The SPCA is committed to serving the region once the Trail shelter closes, but how and what services it will deliver remains up in the air.
The BC SPCA sent notice in late March to Grace McGregor, board chair for the Regional District of Kootenay Boundary (RDKB), confirming the Trail branch will be closed by the end of June 2016.
Conditions in the 33-year old facility were deemed detrimental to the health and welfare of staff, volunteers and animals.
The matter was up for discussion during the April 30 board meeting in Grand Forks, when Craig Daniell, BCSPCA chief executive officer, presented service options and clarified the organization was flexible in seeking a partnership with the regional district.
“The presentation further enhanced our understanding of the SPCA’s plans,” Trail Mayor Mike Martin told the Trail Times on Friday.
“They are absolutely committed to retaining a presence in the Kootenays, no question about that. Regardless of what decision is made by the regional district to participate in some way – they will have a presence.”
While no resolutions were made during the meeting, the RDKB board agreed to form a subcommittee to review options that include a new full service facility with kenneling for animal control, and an adoption and education centre with limited veterinary services and no kenneling.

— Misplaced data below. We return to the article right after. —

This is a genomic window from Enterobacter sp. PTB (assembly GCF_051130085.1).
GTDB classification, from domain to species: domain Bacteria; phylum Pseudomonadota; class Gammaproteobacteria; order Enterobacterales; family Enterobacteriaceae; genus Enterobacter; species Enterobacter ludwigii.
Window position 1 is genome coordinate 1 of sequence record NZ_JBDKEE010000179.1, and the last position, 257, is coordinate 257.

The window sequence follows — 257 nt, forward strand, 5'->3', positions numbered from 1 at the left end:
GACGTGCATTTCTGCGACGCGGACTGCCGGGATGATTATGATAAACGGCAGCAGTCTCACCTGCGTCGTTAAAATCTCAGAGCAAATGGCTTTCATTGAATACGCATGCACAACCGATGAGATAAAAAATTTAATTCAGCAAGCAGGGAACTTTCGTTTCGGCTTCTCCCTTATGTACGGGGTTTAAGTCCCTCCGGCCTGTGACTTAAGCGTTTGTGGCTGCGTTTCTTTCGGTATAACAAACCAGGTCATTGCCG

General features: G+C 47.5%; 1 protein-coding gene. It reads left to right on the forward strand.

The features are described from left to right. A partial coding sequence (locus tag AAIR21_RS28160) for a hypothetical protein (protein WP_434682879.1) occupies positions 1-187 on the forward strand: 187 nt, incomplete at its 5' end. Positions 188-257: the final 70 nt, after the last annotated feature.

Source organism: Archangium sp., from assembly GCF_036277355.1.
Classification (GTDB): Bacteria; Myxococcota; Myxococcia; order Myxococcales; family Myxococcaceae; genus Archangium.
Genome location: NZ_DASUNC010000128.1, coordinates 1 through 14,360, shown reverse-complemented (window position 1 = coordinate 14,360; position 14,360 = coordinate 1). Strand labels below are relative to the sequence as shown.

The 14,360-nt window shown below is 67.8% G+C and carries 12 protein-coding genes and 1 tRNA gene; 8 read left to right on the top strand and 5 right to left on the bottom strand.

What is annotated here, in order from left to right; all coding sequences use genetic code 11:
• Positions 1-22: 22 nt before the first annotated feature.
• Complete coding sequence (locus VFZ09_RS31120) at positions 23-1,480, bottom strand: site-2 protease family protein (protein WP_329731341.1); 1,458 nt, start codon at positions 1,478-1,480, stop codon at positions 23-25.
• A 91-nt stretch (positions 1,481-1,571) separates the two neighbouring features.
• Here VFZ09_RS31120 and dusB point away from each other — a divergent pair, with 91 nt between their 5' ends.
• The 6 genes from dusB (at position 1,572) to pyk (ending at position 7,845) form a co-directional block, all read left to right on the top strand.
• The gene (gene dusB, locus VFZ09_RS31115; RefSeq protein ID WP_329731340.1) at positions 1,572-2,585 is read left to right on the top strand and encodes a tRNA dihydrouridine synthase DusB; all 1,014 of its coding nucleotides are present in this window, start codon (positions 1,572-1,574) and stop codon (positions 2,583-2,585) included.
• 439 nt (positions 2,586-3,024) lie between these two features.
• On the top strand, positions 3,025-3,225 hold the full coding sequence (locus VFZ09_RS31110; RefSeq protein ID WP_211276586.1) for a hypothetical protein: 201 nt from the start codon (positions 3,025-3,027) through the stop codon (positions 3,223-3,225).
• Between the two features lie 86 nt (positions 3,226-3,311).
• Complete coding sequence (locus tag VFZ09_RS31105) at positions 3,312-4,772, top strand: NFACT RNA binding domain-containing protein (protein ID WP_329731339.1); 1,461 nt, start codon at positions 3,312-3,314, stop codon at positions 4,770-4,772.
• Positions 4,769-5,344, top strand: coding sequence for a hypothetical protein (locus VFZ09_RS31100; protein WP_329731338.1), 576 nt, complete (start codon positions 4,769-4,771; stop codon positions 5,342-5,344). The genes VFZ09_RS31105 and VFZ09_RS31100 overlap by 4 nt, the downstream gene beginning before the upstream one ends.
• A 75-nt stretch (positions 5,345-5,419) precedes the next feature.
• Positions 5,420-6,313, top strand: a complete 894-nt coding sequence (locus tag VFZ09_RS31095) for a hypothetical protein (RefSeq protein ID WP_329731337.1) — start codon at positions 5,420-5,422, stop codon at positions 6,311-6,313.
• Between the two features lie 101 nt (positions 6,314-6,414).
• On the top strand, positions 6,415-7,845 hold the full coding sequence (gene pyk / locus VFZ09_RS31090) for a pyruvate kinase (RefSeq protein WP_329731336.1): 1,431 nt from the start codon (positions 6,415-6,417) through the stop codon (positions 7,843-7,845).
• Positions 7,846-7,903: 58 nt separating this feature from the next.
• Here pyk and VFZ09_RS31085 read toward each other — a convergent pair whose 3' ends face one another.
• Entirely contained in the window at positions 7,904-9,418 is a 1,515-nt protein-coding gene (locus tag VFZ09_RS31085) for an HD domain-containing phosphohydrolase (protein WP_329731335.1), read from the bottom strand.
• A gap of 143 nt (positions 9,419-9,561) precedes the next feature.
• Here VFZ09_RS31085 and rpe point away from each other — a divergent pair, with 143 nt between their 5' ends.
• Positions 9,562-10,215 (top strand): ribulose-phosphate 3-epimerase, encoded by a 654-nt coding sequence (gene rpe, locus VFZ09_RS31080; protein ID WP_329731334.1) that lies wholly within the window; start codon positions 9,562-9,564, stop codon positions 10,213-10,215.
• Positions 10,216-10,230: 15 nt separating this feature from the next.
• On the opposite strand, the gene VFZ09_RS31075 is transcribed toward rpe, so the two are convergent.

“Their (original) letter was quite positional so one of the things that really encouraged us following the presentation is that they are open to some other options that would be amenable to the regional district,” Martin added.
“While working with the SPCA to meet their needs and our needs in the financial constraints that we believe exist.”
The BC SPCA proposed a venture between the organization, which now has some provincial funding, and RDKB to construct a $1.6 million facility on an acreage previously purchased on Old Waneta Road.
The option was presented in 2014, when the Trail shelter, located on regional land next to the Columbia Pollution Centre, was deemed a priority because it didn’t meet standards of care for animal shelters.
The matter came to light once again because the regional district was given a tight guideline, May 31, to make a decision to contribute $550,000 toward the capital project.
Notably, since the board meeting, the SPCA has delayed the deadline by one month, and maintains full replacement is the preferred option.
“We extended the time frame because we want to be as flexible as possible,” explained Lorie Chortyk, BC SPCA’s general manager of community relations. “But it can’t go longer than a month if we are going to have construction for a new facility. We’d have to begin the planning no later than a month from now.”
The province recently announced $5 million in capital funding to support the BC SPCA’s eight-year facilities development plan, which earmarked funds for Trail.
“This is really an opportunity that may not come again, where we have provincial funding,” explained Chortyk. “We really do want to have the best service possible for the community so that’s why we approached the regional district,” she said.
“These are the community’s animal, and these are issues the community and local governments have to deal with, with or without the SPCA,” she noted, referring to the hundreds of animals the shelter takes in on an annual basis.
“So we really believe that by being there we can be a real support to the community in helping deal with stray dogs, vicious dogs, abandoned dogs and all the cruelty investigations that we do. We want to be working in partnership to provide the absolute best level of service.”